Rationing for Dummies

It’s beginning to sink in that Obama’s nationalized health care will lead directly to rationing, which Americans desire about as much as a case of salmonella.

The president told five governors last month to avoid the term “rationing,” since it might give away the game. But the word keeps popping up, so it was time for a more aggressive approach — embracing it!

Out came one of the Left’s big guns, Princeton ethicist Peter Singer, to fire away in the July 19 New York Times Magazine with a long article, “Why We Must Ration Health Care.”  

Singer, known for such gems as, “The notion that human life is sacred just because it is human life is medieval,” and “An animal experiment cannot be justifiable unless the experiment is so important that the use of a brain-damaged human would be justifiable,” says rationing is already here in different forms. Hence, we have nothing to fear from men in white coats directed by government bureaucrats.

Written to allay our fears, the article instead provides plenty of insight into the rationality of rationing and why Americans might want to drop what they’re doing, grab pitchforks and torches, and descend upon Washington to slay this Frankenstein monster.

Singer, who advocates the right of parents to kill their newborns even several days later if the babies disappoint them, poses a series of ethical dilemmas that resemble the lifeboat analogy. The boat is sinking and holds only so many. Who stays aboard and who’s thrown to the sharks? Here’s one of his scenarios, which should give cold comfort to senior citizens and those who love them:

“As a first take, we might say that the good achieved by health care is the number of lives saved. But that is too crude. The death of a teenager is a greater tragedy than the death of an 85-year-old, and this should be reflected in our priorities. We can accommodate that difference by calculating the number of life-years saved, rather than simply the number of lives saved. If a teenager can be expected to live another 70 years, saving her life counts as a gain of 70 life-years, whereas if a person of 85 can be expected to live another 5 years, then saving the 85-year-old will count as a gain of only 5 life-years.”

He allows that some teens might be vicious felons and some 85-year-olds productive citizens, but you get the idea. To sort all this out, Singer says bureaucrats could employ the quality-adjusted life-year, or QALY, a unit of measurement used for 30 years by health planners. How else can you make Solomon-like decisions between disabled newborns, injured 20-somethings, and cancer-stricken seniors?

But Singer admits that QALY has drawbacks, such as being too ham-handed (my word). He raises the question of whether to spend thousands on a rare drug for Jack Rosser, a real-life British terminal cancer patient and the father of a young child: “Whether decisions about allocating health care resources should take such personal circumstances into account isn’t easy to decide. Not to do so makes the standard inflexible, but taking personal factors into account increases the scope for subjective — and prejudiced — judgments.”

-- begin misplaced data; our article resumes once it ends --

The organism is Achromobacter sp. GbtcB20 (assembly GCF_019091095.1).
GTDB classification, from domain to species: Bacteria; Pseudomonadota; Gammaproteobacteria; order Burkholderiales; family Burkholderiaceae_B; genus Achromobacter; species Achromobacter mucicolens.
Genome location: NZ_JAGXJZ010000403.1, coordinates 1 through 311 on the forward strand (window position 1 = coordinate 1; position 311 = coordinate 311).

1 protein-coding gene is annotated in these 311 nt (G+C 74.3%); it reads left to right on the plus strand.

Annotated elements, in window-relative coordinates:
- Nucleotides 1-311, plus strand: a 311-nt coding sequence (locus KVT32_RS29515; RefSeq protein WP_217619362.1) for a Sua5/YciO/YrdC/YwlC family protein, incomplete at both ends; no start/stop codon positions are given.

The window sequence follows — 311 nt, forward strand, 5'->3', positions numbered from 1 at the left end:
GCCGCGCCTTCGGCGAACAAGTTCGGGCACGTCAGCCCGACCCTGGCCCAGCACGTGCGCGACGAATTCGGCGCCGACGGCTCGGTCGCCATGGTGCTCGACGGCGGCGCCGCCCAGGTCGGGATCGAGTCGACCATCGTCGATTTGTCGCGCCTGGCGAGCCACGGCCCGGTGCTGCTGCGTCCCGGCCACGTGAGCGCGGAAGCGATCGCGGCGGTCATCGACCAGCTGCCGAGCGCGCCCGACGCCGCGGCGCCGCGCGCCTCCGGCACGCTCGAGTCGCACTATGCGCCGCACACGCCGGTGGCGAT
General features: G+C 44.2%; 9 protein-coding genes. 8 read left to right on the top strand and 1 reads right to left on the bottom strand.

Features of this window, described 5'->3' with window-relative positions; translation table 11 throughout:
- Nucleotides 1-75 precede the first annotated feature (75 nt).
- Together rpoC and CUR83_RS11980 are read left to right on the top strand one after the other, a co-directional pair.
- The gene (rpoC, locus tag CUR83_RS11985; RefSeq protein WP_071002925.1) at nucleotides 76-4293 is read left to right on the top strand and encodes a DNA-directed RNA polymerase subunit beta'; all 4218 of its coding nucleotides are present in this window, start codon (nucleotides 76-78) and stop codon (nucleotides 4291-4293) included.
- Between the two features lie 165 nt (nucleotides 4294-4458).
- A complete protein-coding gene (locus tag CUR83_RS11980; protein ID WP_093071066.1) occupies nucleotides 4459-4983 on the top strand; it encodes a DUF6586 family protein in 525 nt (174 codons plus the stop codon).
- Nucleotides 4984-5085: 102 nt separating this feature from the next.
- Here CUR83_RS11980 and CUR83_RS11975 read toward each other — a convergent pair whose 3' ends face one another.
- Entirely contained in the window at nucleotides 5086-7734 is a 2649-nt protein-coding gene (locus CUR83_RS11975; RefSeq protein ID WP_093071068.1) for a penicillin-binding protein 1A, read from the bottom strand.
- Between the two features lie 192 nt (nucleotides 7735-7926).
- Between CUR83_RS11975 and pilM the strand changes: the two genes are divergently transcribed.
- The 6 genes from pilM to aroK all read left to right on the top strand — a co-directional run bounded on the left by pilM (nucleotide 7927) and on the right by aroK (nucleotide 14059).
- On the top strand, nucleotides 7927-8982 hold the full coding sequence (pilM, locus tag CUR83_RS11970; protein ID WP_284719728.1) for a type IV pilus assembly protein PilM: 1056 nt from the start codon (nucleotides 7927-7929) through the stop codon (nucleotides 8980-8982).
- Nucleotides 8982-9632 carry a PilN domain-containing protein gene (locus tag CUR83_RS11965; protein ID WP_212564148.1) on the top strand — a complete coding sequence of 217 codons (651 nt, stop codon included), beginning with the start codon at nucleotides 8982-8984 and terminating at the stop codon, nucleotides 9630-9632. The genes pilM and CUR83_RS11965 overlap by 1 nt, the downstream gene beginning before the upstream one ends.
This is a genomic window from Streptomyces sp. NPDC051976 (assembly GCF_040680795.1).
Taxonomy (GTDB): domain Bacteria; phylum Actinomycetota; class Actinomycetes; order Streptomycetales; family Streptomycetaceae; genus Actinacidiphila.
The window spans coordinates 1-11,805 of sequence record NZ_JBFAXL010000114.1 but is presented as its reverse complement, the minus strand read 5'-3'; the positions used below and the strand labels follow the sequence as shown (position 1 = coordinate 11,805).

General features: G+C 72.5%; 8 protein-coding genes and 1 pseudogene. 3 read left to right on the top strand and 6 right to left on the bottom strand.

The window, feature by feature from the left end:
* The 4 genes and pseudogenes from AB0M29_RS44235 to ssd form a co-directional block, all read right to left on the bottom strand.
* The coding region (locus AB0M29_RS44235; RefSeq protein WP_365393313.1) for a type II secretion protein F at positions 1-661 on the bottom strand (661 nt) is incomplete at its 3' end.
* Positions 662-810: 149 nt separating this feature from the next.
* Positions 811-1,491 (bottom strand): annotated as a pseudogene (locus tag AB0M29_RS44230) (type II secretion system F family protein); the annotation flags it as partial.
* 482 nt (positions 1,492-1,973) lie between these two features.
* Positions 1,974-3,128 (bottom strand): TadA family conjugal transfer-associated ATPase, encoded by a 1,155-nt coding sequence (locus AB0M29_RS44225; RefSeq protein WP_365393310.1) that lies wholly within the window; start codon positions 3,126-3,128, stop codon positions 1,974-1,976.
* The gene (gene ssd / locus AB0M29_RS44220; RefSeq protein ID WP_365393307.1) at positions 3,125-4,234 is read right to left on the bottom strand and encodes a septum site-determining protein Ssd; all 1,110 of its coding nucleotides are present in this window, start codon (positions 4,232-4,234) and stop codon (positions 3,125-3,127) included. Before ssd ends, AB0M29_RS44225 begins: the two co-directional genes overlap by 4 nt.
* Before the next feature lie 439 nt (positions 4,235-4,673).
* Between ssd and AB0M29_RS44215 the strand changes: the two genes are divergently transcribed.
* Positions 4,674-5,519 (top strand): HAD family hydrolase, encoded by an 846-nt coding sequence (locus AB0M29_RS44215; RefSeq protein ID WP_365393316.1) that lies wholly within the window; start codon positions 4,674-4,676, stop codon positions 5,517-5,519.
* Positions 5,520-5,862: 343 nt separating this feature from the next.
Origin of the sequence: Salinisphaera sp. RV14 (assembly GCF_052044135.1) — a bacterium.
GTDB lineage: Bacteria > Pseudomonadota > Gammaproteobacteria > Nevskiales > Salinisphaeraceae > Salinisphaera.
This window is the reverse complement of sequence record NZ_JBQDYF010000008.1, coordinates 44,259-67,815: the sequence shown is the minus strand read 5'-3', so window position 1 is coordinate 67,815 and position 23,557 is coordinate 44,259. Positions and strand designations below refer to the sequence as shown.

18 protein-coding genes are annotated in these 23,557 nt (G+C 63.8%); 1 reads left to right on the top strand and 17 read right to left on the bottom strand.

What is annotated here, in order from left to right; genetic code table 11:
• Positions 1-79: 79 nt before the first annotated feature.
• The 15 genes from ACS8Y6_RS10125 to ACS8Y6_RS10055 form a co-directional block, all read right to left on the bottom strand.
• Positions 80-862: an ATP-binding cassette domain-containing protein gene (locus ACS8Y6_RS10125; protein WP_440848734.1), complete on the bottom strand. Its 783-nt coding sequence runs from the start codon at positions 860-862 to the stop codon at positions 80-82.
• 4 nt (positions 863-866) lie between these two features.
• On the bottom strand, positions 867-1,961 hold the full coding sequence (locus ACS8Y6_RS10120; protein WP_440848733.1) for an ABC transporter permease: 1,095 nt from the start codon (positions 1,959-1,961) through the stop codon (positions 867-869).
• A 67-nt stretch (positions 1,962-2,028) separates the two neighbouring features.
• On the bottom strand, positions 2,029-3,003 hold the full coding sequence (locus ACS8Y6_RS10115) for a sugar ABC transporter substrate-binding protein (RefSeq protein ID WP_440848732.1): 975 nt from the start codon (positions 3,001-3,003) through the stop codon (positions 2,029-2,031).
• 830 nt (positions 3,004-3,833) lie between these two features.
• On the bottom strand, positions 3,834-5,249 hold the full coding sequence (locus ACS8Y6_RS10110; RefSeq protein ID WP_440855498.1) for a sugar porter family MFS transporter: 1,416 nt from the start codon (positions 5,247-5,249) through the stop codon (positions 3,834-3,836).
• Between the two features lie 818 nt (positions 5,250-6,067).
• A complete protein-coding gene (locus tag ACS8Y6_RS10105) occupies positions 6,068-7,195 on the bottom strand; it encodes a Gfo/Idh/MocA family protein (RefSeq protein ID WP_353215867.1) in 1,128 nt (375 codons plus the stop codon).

This is precisely why we don’t want bureaucratic bean-counters calling all the shots. Or someone like Singer, who sees people as talking animals, not precious, unique beings created in the image of God. Singer explores more ethical dilemmas, such as whether quadriplegics would choose to give up a year or two of life in exchange for a cured, shorter existence.  He uses this to question whether all human lives are sacred.

“This method of preserving our belief that everyone has an equal right to life is, however, a double-edged sword. If life with quadriplegia is as good as life without it, there is no health benefit to be gained by curing it.”

Huh? Singer seems to be confusing the value of life with quality of life, which can take us down the slippery path toward purification of the race and other horrors.

He follows with another false dilemma: “Disability advocates, it seems, are forced to choose between insisting that extending their lives is just as important as extending the lives of people without disabilities, and seeking public support for research into a cure for their condition.”  

Can’t they do both? Why are they forced to choose?

In the movie The Princess Bride, the hero listens to a villain’s bizarre, irrational rambling and generously says, “Truly, you have a dizzying intellect.”

You need one of those to explain why Americans should give up a first-class health system and adopt one resembling the warm, inviting embrace of an IRS auditor’s office — complete with needles.